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Trying to find a way with the WHP

I admire and applaud the effort. I abhor the fact that it was needed.

Leading Houston Democrats in favor of a seemingly doomed health care program for low-income women are pushing to bypass the state to keep federal money flowing to Planned Parenthood.

U.S. Rep. Sheila Jackson Lee and state Rep. Garnet Coleman said Monday they are negotiating with U.S. Health and Human Services in hopes of finding alternative funding for the program, which provides health screenings and contraceptive services to 130,000 Texas women on Medicaid.

“It would be a look-alike program but not be the same thing,” said Coleman.

The Medicaid Women’s Health Program is due to end in Texas on March 31, the result of the state’s decision to exclude clinics affiliated with abortion providers, even those that do not provide abortions. Federal regulations say a state can’t exclude qualified providers from the program.

Coleman and Lee said the alternative might involve the federal government allocating money to local entities, such as counties, hospital districts or federally qualified health clinics. They noted that school districts have been allowed to apply for federal grants independently rather than through the state.

U.S. Rep. Gene Green said he will look at alternatives but acknowledged that “I doubt I could do much with this Congress.” He said he’s hopeful things will be more favorable after the election.

The main way that this would differ from Perry’s empty promise is that it would allow the existing providers (read: primarily, but not exclusively, Planned Parenthood) to continue doing their work instead of forcing thousands of women to find new doctors who may or may not ever materialize to take on that un-lucrative business. It also ensures that we don’t have to depend on Perry’s alleged commitment to women’s health, which was something he certainly did not have last year when it counted.

Last spring, I watched with dismay as the Texas House, led by Republican lawmakers, slashed – from $111 million to only $38 million – the only other program providing contraception for poor Texas women, administered by the Department of State Health Services.

Perry stood by silently as GOP lawmakers took the ax to the program, despite budget analysts reporting that the program would save the state millions of dollars by preventing unwanted children who would be delivered into this world on Medicaid’s dime.

[...]

Perry hasn’t really had an epiphany that contraception for the poor is a worthwhile, even “cost-effective,” program. He’s warring with President Barack Obama because the federal government won’t go along with his administration’s attempt to prevent Planned Parenthood from participating in the program.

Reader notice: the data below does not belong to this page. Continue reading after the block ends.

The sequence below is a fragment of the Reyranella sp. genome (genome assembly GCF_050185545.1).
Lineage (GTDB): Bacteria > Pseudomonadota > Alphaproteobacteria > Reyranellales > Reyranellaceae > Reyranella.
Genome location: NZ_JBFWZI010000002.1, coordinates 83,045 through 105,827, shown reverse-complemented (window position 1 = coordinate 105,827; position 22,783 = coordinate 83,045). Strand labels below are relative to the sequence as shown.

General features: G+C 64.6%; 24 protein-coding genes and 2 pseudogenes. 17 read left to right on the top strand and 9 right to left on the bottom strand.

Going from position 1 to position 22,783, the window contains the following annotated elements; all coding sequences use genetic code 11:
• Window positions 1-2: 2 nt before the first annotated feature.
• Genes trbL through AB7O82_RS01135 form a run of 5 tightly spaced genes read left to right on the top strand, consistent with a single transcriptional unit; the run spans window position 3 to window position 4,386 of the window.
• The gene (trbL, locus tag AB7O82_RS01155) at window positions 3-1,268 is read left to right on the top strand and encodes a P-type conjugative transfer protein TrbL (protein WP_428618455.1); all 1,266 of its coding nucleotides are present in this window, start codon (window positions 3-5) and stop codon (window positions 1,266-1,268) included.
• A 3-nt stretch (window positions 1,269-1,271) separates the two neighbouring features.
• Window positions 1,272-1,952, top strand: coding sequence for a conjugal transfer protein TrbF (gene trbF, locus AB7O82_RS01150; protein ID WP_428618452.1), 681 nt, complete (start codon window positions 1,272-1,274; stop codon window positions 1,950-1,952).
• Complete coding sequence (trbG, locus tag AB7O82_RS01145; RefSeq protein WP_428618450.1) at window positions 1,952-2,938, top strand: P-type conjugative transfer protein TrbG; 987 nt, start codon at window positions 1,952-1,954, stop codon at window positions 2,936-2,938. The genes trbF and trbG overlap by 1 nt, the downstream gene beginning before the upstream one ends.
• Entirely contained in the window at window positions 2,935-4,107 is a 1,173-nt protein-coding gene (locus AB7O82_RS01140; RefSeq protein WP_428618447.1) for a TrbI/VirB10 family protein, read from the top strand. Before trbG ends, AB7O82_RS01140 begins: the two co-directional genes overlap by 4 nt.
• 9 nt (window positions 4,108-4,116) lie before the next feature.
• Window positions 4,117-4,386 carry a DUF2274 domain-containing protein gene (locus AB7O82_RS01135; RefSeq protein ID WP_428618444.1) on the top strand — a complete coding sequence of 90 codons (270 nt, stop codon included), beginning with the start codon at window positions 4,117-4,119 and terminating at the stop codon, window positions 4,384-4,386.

“Why would the Obama Administration take away access to health care for low-income Texas women?” Perry asks on his website. “Because this administration puts funding for abortion providers and affiliates ahead of funding for women’s cancer screenings and other preventative health care.”

He conveniently fails to mention that no money that goes to Planned Parenthood can be used to provide abortions. It’s already illegal.

The money pays only for cancer screenings and contraception that poor women need. But Perry, the governor who is against the government picking your health care provider, has decided he gets to pick the health care provider for poor women.

That would be because, as the sonogram saga showed, Perry thinks women are incapable of making these decisions on their own. Women may disagree about that, but who cares what they think? Not Rick Perry, that’s for sure.

The bottom line is simply this.

Fran Hagerty, the head of the Women’s Health and Family Planning Association of Texas — which represents non-Planned Parenthood providers in Texas, including clinics, hospitals and medical schools — said she seriously doubts Gov. Rick Perry will be able to keep the pledge he made last week to maintain the roughly $30 million-per-year program without federal help. She said the “monstrous” family-planning funding cuts of the last legislative session, made before the Women’s Health Program was jeopardized, have eroded trust and have forced clinics to shut their doors.

“The funds made available to family planning providers through the Women’s Health Program is what is keeping most of them going at this point,” she said in a statement. “No one trusts Gov. Perry to find state money to fund them at the same level as the Medicaid program.”

Emphasis mine. No one should trust Rick Perry to care about funding the Women’s Health Program. His record on this issue is quite clear and has been for a long time. Once the spotlight is off and he no longer has to pretend he’s the good guy and the Obama administration is the bad guy, he’ll revert to form. Indeed, he already is, with his ludicrous funny-money funding proposal. Burka, who agrees with this assessment, and Trail Blazers have more.

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